Fortunately, her mother-in-law had insurance to cover her initial medical care. Tests indicated that those in close contact had not become infected. They also managed to get her visa extended.

Ruth's bedside manner and assuring words comforted the family.

"Ruth told us if she didn't get diagnosed before her flight (home) it could have been very difficult for her," said Sally. "She would suffer more from this if she flew back and possibly affect more people so if you look at it another way, it's a good thing they found this before."



Dr. Duncan Webster is an infectious diseases doctor and a medical microbiologist at Horizon's Saint John Regional Hospital. When a smear tests positive for an infectious disease, he is the first to know.

He knew immediately it was a rare form of infectious disease, resistant to most of the typical drugs used to combat it.

"With such a broad resistance, we had to put together a very complicated regimen," said Dr. Webster.

This was only one of many challenges to be faced.

The extremely rare and drug-resistant strain also meant some of the necessary drugs for treatment were not available in Canada. Special access medications needed to be ordered overseas for Eileen.



Dr. Na-Koshi Lamptey, Regional Medical Officer of Health, is charged with protecting the health of the community in central region New Brunswick. Among her roles is to identify risks that could harm public health.

"This situation has been a learning opportunity on several fronts because the illness was unusual in terms of it not being very common in Canada," she said.

"The other component was of course making sure that we were being client-centered as Horizon and the Department of Health always tries to be," she added, noting the complexities of dealing with a family of another culture and language.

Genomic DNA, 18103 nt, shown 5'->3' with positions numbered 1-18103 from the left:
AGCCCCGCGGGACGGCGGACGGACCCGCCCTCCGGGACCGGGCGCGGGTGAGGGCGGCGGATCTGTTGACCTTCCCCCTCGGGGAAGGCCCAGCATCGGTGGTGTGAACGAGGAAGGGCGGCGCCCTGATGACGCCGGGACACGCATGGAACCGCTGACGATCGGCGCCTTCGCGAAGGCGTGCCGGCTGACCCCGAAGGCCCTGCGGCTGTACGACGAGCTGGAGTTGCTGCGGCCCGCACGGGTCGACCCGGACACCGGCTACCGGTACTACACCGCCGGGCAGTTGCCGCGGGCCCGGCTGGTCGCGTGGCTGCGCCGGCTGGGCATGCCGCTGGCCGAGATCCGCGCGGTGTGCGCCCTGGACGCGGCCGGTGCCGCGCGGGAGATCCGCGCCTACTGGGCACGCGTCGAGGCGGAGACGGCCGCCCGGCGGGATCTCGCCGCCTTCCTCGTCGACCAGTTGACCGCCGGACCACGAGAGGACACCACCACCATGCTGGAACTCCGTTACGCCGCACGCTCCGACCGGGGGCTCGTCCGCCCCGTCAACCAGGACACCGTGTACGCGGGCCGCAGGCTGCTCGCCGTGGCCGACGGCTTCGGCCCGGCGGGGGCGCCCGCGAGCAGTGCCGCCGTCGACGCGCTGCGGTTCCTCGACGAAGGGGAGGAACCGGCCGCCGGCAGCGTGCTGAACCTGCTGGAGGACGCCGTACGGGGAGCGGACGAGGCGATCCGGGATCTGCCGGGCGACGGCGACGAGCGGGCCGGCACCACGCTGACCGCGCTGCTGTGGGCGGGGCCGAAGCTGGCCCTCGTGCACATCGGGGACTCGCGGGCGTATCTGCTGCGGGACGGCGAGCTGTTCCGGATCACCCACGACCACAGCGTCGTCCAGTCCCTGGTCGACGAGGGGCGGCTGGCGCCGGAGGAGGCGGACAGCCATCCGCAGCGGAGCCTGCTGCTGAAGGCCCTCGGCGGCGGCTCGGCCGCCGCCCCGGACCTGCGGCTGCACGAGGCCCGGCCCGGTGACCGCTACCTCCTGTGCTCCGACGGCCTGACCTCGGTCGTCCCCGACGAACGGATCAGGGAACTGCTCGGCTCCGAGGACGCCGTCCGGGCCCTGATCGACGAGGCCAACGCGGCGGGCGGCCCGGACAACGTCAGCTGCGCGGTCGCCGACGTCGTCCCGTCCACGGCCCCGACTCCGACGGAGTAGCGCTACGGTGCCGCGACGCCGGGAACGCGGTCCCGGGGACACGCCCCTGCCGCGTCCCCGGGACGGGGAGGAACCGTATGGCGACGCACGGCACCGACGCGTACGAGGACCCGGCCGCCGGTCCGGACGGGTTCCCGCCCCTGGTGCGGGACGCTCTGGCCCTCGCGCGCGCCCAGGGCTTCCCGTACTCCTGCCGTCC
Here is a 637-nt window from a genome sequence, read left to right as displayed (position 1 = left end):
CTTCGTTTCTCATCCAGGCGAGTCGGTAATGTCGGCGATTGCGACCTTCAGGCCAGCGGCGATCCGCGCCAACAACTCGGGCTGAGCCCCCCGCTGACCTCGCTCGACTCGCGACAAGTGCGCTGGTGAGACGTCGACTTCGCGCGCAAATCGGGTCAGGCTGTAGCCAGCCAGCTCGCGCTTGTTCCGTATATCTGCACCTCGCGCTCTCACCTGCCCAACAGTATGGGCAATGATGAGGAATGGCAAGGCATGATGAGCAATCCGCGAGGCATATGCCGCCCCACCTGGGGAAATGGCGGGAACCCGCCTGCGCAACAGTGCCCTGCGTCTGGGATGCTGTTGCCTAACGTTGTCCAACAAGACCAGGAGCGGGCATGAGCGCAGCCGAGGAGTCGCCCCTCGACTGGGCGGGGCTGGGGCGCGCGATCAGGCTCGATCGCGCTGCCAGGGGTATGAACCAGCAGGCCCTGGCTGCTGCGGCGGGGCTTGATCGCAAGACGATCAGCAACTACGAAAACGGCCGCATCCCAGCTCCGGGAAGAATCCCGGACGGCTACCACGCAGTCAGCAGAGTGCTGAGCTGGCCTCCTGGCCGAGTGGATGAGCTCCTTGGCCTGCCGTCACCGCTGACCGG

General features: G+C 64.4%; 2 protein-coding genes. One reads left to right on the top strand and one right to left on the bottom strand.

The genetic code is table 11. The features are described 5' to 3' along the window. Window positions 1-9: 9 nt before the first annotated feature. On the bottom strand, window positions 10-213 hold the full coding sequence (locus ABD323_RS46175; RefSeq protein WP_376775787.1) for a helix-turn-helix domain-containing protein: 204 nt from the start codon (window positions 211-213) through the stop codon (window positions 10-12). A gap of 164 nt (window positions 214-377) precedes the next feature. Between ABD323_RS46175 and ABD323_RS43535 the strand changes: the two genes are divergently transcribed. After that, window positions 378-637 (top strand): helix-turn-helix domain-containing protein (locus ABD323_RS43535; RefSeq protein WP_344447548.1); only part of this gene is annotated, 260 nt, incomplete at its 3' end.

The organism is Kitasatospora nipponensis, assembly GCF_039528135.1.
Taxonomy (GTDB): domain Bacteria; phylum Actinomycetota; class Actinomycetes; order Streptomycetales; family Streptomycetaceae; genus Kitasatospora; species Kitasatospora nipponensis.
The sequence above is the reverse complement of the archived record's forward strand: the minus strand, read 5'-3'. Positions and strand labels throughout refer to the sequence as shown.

Sally admits her mother-in-law was becoming depressed being isolated in the hospital, especially because she could not understand or be understood.

"She asked to be isolated at home," said Sally. "Public Health, the hospital, the Extra-Mural program and the Department of Health had a meeting to discuss this and it was decided to make all the arrangements so she could be isolated at home. She was very happy about that."

Andrew and Sally still wondered if having her in isolation at home would have health implications for her daughter.

"Public Health took care of that," said Sally. "They gave preventative medication to my daughter to protect her--that's a big relief for us."

Eileen has been off isolation since late January but continues on what's known as Directly Observed Therapy, meaning a Public Health official must observe her taking her pills to ensure her and the public's health is not compromised.



Despite the successes, a few hurdles remain. Dr. Webster notes Eileen will continue a tough and lengthy regimen of five drugs for at least 20 months due to the drug-resistant strain of the disease.

"When she goes back home she would of course want to continue her treatment," said Dr. Webster, who is working with health care providers in her country to ensure "she can receive the care that she needs to get that cure that is such a possibility with infections."